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Campus activists blast proposed Title IX changes

January 16, 2019

HARTFORD — Advocates and campus administrators from across Connecticut expressed fears that proposed changes to a landmark civil rights law may reverse years of work done to prevent sexual violence on college campuses.

Since U.S. Secretary of Education Betsy DeVos released her proposed changes to Title IX regulations in November, many working on the front lines to help victims of sexual and gendered violence have been worried about changes in the way they operate. The policy sea change has also created confusion among students and survivors, advocates say.

“We’ve gotten about 600 phone calls from students saying they are really scared about what this means for them,” said Michelle Carroll, associate director of external programming at End Rape on Campus.

The proposal from DeVos prompted the Connecticut Alliance to End Sexual Violence to host its second Campus Sexual Assault Prevention Conference, which was held Tuesday at the University of Connecticut School of Law in Hartford. The event also offered experts opportunities to discuss public health approaches to preventing violence as well as how to create supportive healing environments and how to teach enthusiastic consent, and more. About 120 people attended, according to organizers.

Title IX was created to stop gender-based discrimination on college campuses. The changes would grant students accused of sexual misconduct more protections, and the definition of sexual harassment at colleges would be narrower.

“We thought that once those proposed regulations came out ... it was perfect timing for us to have the conversation and for folks to be able to share some of their concerns and what some of their success are,” said Beth Hamilton, associate director of the Connecticut Alliance to Prevent Sexual Violence.

Because Connecticut is a state with legislation that overlaps with Title IX, it is unclear what the “outcomes are going to be in terms of federal requirements in alignment with our state requirements,” Hamilton added.

Title IX uncertainties

The new, more narrow definition of sexual harassment laid out in DeVos’ proposed changes to Title IX is a cause for concern, Carroll said.

The proposed change defines sexual harassmanet as “unwelcome conduct on the basis of sex that is so severe, pervasive and objectively offensive that it effectively denies a person equal access to the recipient’s education program,” she said.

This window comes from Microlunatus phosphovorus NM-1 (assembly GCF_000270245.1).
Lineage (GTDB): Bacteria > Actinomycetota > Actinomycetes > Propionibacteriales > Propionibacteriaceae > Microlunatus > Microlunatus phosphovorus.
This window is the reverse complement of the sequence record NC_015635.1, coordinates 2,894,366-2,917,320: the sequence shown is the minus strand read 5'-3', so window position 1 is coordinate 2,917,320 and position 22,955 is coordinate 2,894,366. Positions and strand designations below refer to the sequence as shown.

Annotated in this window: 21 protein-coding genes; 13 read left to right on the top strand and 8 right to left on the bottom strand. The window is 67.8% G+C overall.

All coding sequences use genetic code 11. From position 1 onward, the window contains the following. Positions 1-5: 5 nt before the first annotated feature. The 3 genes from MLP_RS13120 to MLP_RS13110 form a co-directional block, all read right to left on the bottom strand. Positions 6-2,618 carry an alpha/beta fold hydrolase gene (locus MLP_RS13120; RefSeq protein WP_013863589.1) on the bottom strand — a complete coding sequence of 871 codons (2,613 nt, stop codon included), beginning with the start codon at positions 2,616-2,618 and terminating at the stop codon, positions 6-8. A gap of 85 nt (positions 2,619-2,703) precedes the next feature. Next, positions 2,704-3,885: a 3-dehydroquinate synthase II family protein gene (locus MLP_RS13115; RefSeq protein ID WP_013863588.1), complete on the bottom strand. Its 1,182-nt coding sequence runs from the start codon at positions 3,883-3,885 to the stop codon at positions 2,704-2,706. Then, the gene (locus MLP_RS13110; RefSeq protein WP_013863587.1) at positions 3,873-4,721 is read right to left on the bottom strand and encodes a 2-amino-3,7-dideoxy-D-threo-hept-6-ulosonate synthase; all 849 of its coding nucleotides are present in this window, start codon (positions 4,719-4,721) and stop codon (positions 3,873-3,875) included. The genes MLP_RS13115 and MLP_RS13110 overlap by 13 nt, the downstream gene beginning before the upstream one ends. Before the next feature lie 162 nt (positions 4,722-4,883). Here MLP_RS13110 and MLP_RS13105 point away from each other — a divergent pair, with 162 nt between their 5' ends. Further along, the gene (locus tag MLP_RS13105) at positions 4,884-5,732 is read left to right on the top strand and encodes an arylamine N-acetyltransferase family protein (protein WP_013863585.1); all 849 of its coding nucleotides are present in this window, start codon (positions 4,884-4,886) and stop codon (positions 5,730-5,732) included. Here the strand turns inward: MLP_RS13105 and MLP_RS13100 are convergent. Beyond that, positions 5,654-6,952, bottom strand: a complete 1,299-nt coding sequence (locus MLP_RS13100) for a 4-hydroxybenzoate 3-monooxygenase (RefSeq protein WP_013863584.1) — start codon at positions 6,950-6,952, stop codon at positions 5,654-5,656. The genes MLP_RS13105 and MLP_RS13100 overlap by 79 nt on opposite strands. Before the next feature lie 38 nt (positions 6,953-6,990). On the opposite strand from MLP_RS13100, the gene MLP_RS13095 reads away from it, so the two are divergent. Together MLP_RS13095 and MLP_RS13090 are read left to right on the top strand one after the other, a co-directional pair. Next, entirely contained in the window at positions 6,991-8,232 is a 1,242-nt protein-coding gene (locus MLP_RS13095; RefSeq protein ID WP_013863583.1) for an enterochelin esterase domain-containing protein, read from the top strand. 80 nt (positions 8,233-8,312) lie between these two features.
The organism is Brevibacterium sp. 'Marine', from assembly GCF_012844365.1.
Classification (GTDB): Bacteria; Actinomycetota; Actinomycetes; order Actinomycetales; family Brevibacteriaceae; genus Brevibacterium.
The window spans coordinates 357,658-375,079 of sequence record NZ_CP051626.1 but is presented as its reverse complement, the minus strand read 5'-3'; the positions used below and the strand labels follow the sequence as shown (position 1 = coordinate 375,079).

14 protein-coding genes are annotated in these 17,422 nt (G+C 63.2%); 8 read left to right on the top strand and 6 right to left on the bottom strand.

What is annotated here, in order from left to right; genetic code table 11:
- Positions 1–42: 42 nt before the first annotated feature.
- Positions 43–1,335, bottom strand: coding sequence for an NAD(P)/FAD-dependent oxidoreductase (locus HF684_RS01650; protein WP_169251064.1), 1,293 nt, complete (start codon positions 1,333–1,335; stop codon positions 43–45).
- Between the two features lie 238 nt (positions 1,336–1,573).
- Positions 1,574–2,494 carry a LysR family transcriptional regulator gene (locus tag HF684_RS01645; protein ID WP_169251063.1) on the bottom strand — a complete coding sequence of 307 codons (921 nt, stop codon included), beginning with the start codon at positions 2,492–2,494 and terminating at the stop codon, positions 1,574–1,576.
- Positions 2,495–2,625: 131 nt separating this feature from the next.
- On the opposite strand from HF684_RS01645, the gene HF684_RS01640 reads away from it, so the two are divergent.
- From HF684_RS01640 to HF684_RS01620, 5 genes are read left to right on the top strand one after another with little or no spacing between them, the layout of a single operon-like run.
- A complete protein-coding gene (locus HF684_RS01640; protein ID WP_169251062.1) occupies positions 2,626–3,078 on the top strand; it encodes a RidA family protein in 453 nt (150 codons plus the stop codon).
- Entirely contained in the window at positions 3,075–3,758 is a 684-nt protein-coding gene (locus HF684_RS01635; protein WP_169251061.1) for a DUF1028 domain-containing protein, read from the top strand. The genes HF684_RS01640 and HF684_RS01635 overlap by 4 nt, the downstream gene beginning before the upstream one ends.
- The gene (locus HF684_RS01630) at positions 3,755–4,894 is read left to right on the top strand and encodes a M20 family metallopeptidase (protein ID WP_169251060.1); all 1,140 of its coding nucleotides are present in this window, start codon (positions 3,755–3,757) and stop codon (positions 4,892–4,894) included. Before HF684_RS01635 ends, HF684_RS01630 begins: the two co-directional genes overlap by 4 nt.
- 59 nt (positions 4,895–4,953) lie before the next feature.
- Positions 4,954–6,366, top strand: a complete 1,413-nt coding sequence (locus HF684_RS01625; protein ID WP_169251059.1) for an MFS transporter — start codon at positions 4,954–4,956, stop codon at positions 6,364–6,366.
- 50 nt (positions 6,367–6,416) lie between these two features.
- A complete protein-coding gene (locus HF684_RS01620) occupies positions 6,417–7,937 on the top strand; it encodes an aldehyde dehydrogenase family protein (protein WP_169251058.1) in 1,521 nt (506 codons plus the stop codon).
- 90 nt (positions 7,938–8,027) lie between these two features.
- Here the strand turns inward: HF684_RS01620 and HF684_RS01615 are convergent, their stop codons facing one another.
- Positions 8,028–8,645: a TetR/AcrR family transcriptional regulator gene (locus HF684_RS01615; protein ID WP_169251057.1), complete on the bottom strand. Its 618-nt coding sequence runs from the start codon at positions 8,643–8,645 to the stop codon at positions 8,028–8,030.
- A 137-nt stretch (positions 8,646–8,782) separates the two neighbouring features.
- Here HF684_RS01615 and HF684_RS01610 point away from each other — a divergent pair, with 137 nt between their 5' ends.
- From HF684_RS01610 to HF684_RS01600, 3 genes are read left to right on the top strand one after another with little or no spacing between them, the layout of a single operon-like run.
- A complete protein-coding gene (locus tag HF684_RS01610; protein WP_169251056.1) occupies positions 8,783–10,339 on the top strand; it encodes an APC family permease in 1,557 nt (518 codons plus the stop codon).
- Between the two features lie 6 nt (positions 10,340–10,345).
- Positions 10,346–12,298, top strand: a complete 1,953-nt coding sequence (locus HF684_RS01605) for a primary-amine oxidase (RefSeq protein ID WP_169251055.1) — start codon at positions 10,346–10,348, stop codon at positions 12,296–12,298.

“They don’t explain how to define what severe, pervasive and objectively offensive,” said Carroll. “When we have a higher threshold, it will decrease the number of cases that get investigated. More students will experience more harassment before a school can get involved.”

Because the new regulations wouldn’t hold institutions responsible for addressing off-campus sexual violence, Carroll said she worries this will affect K-12 students the most— a population that already has few resources for reporting such incidents.

“I think about how this particular change really sends a message to students that there are only certain times when the things that have happened to you matter,” she said.

The proposed requirement for cross-examination during hearings would keep victims from putting themselves through the reporting process, said Carroll.

Not only would this regulation allow an accuser’s sexual history to be brought into evidence, the DeVos document says cross-examination would “allow the accuser to identify the inconsistencies in the other side’s story [and] gives the fact-finder an opportunity to assess a witness’ demeanor and determine who can be trusted.”

“This is one of the most important rhetoric changes in the new regulations,” Carroll said. “This shows that this new administration really believes that victims are lying.”

Also, the religious exemptions laid out in the proposed changes would put LGBTQ populations at more risk, the advocate said.

If a student reports a same-sex assault, the school could kick the student out of the institution and refuse to do an investigation into the accusations, said Carroll. The same could apply to a student disclosing premarital sex or the use of birth control when they report an assault, she said.

“They can use the exemption for any part of the story that goes against institution’s religion and way they understand it,” she said.

The other negative outcome — which Carroll has already seen — is the confusion it has caused for educators and campus staff.

“One coordinator I met talked about a five-year-long campaign to teach professors how to respond in a trauma-informed way,” she said. “And now she’s worried that all that work will go out the window.”

Possible solutions discussed by participants included having colleges establish their own parallel processes and collaborate with local law enforcement, which could be solutions. But Carroll said the future of Title IX remains uncertain.

“The scariest aspect of this is that institutions do not have to be transparent,” she said. “It’s not fair, it’s not equitable, it’s not offering students a place in the process and it instills fear.”

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